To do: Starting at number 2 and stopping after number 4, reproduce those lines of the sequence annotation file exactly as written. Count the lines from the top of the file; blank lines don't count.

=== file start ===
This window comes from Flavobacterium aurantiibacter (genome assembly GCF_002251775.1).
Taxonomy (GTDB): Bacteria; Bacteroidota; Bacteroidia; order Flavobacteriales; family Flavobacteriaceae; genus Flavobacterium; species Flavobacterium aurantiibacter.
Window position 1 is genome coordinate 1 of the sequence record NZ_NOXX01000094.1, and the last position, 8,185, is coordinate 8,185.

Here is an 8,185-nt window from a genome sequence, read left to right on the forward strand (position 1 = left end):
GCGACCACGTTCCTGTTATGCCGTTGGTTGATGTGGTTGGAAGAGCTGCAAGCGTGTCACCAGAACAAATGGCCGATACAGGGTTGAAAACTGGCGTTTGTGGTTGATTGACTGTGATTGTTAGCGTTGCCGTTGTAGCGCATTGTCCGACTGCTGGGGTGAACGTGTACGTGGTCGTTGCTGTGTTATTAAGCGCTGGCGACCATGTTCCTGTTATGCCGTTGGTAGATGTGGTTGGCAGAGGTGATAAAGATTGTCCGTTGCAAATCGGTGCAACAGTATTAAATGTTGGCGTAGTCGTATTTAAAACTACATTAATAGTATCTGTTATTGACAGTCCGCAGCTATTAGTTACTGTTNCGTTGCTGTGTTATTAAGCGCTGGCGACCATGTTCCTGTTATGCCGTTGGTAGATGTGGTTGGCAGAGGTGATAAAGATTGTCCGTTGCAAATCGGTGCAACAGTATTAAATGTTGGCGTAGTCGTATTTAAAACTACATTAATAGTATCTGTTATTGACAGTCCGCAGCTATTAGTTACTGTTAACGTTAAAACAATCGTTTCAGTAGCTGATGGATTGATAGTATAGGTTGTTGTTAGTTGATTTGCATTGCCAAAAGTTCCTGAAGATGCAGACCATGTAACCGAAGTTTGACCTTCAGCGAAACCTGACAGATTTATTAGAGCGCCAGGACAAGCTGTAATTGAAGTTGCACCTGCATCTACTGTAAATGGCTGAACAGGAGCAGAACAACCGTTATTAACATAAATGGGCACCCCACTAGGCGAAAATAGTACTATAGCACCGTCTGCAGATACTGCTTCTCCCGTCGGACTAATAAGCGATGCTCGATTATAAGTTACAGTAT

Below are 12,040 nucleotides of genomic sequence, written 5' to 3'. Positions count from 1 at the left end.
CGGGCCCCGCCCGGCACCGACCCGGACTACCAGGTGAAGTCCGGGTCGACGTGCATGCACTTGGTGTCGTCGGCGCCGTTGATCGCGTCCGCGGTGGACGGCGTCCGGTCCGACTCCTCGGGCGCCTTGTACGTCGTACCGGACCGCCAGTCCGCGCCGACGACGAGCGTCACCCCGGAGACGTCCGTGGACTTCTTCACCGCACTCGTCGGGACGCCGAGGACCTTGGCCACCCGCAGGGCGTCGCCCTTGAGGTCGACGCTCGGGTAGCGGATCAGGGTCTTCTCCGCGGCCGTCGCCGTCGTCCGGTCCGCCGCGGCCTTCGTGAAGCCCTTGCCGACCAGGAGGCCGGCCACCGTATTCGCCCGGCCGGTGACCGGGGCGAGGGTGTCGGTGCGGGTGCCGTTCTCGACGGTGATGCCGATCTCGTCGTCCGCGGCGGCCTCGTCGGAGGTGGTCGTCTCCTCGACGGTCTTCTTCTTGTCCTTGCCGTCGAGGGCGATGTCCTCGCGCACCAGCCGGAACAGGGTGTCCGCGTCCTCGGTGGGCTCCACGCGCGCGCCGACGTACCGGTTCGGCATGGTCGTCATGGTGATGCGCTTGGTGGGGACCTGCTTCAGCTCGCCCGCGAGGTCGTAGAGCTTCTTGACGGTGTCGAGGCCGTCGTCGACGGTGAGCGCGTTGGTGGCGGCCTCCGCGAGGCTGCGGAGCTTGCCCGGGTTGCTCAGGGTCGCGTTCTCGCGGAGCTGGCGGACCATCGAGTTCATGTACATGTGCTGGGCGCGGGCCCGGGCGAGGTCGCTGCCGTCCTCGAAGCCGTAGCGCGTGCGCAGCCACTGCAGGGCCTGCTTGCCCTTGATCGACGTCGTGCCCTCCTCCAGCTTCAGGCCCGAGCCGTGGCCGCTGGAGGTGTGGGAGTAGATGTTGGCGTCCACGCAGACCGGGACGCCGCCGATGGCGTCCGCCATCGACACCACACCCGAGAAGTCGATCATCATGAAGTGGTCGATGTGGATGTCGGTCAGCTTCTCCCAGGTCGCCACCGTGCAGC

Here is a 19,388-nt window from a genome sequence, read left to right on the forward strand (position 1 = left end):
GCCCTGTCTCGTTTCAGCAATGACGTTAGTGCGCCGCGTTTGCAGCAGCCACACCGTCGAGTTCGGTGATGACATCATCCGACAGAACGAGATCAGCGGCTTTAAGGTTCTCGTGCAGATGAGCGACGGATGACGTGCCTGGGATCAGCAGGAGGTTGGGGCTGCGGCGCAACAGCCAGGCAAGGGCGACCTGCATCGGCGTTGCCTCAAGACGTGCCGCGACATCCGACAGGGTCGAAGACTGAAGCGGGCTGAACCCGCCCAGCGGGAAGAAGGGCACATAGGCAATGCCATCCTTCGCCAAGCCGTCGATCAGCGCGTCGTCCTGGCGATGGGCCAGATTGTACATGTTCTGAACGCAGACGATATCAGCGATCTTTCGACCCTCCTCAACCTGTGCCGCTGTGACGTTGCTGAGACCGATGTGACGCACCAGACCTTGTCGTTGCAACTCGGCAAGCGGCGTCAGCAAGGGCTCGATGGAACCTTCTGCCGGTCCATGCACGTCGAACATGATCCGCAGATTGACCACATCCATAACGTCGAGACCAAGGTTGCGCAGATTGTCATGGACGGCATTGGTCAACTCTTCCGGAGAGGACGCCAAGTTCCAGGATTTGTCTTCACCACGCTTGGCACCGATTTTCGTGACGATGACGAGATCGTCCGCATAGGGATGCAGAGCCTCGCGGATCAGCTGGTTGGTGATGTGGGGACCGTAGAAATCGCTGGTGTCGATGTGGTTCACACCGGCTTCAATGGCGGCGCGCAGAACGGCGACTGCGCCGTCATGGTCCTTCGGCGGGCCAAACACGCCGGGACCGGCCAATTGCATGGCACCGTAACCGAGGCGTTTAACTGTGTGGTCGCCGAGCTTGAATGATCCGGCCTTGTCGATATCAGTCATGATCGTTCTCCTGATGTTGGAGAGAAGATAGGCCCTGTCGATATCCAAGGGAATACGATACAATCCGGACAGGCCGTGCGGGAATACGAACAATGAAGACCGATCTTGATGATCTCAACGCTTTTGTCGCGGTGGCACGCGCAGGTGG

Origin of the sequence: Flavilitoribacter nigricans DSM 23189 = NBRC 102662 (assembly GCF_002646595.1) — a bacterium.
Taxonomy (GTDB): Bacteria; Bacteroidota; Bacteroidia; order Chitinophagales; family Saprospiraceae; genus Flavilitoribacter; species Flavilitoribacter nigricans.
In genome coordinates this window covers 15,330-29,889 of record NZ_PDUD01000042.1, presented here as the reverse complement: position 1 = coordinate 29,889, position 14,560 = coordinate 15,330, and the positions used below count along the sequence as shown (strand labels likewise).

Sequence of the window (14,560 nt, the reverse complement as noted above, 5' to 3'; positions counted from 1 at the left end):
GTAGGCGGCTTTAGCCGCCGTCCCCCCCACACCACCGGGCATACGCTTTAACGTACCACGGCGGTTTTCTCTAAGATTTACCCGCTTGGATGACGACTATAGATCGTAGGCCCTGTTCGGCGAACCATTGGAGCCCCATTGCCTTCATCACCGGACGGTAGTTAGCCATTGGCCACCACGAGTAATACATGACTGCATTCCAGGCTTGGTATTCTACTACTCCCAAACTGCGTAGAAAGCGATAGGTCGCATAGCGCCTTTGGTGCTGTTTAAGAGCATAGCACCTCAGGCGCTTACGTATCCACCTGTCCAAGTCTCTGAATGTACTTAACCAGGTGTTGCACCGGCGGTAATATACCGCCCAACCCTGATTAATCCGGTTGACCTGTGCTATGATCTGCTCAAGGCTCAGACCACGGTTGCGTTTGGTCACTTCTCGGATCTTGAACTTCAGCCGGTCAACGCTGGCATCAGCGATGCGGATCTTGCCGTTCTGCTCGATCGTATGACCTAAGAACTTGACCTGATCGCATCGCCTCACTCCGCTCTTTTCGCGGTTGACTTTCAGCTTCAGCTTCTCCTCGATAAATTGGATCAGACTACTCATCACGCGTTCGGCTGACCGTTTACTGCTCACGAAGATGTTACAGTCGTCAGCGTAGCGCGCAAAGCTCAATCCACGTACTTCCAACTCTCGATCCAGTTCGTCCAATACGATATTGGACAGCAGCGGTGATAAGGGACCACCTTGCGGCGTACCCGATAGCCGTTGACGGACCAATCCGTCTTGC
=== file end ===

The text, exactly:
Taxonomy (GTDB): Bacteria; Bacteroidota; Bacteroidia; order Flavobacteriales; family Flavobacteriaceae; genus Flavobacterium; species Flavobacterium aurantiibacter.
Window position 1 is genome coordinate 1 of the sequence record NZ_NOXX01000094.1, and the last position, 8,185, is coordinate 8,185.

Here is an 8,185-nt window from a genome sequence, read left to right on the forward strand (position 1 = left end):